A quick note: I've been MIA. I'm actually pregnant with nugget number 2. A really rough first trimester brought my doula business (and blogging) to a screeching halt. But I have risen from the fog of constant nausea and vomiting! (Isn't pregnancy glamorous?)
I'm also about to take my glucose tolerance test, so I figured I would write a few quick thoughts about the test and how to prepare.
What is it and why do we do it?
The glucose tolerance test is administered to pregnant women to screen for gestational diabetes (GD). It's important to take the test because many women with GD have no symptoms or risk factors. If you do have GD, you want to know and control it as much as possible. GD left untreated can put your baby at risk for macrosomia (getting too big), shoulder dystocia (a traumatic birth), metabolic imbalance after birth (may require medical interventions such as blood tests, IV medications, assisted ventilation), stillbirth.
When and how is the test done?
Assuming you have no family history, and you have never had GD, the test will be administered by your doctor/midwife around 28 weeks.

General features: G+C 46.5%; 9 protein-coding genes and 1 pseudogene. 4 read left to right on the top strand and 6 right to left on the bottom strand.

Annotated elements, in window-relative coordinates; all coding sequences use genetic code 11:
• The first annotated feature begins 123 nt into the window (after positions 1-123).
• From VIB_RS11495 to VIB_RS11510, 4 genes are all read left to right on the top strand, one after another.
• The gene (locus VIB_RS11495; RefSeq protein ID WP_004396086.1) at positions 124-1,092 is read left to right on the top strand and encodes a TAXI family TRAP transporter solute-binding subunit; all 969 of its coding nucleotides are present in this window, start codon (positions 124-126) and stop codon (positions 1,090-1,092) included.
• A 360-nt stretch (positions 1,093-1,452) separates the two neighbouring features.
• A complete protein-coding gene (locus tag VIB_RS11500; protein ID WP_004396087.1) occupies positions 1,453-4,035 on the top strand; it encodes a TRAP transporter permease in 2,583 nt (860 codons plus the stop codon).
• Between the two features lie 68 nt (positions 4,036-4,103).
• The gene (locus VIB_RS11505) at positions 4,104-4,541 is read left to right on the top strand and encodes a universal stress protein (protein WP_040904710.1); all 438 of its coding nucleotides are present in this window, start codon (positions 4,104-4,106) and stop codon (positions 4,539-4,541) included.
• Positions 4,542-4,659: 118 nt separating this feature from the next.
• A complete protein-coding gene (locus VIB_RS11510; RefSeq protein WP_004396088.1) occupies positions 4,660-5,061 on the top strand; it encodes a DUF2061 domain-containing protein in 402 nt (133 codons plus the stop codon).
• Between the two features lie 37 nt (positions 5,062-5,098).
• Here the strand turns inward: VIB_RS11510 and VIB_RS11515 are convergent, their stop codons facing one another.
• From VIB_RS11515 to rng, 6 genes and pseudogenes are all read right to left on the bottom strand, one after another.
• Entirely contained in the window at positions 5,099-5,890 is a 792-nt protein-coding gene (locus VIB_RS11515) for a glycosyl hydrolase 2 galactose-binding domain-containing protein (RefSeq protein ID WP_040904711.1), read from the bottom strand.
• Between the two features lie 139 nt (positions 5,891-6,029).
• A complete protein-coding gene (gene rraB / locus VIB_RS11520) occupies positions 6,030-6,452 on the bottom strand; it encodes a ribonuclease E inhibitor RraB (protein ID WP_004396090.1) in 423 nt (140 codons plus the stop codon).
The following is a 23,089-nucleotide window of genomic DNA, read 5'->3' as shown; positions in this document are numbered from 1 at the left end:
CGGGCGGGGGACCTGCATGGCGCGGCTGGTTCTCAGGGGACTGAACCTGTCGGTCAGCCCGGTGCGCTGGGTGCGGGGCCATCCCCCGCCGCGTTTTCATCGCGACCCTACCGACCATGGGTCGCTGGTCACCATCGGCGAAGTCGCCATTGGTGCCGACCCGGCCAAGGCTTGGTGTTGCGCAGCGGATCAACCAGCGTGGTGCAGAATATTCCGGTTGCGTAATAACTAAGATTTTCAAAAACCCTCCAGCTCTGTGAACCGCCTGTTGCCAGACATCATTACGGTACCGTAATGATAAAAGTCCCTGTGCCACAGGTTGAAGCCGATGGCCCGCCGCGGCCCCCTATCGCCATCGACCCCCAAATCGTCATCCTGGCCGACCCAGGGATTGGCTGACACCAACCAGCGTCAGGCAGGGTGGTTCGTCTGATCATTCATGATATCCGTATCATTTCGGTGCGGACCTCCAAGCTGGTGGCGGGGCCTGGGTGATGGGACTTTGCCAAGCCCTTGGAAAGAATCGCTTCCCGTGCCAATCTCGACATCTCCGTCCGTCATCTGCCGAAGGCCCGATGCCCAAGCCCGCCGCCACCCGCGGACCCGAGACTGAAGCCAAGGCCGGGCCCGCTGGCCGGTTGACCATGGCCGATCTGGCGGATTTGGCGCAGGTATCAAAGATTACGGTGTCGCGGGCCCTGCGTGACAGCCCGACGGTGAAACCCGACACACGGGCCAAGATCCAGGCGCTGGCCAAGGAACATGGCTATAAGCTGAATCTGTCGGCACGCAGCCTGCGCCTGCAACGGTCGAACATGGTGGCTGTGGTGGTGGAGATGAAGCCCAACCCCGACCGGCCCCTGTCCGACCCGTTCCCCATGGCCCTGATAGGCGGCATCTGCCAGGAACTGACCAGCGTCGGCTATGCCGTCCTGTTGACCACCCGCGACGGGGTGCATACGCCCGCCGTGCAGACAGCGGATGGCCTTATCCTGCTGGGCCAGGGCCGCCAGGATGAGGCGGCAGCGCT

The test itself is quite simple:
Ingest 50 grams of glucose in 10 minutes. You have a few options for how you do that (discuss with your doctor/midwife):16 ounces of Tropicana; or Glucola (provided by your physician); or 28 small jelly beans.
An hour later, your blood will be drawn. You will hear from your doctor/midwife about the results and next steps, if necessary.
How to prepare.
Eat a protein breakfast (avoid carbohydrates or sugars) the morning of the test. I go with 2 eggs and whole wheat toast. And maybe a handful of almonds if I'm extra hungry. Make sure you have a good snack to eat right after your blood is drawn to avoid feeling woozy.
That's a simple overview. If you have concerns, are at a higher risk for GD, or want to know more about the test, talk to your doctor/midwife. To learn more about the evidence for the glucose test, check out this page at Evidence Based Birth.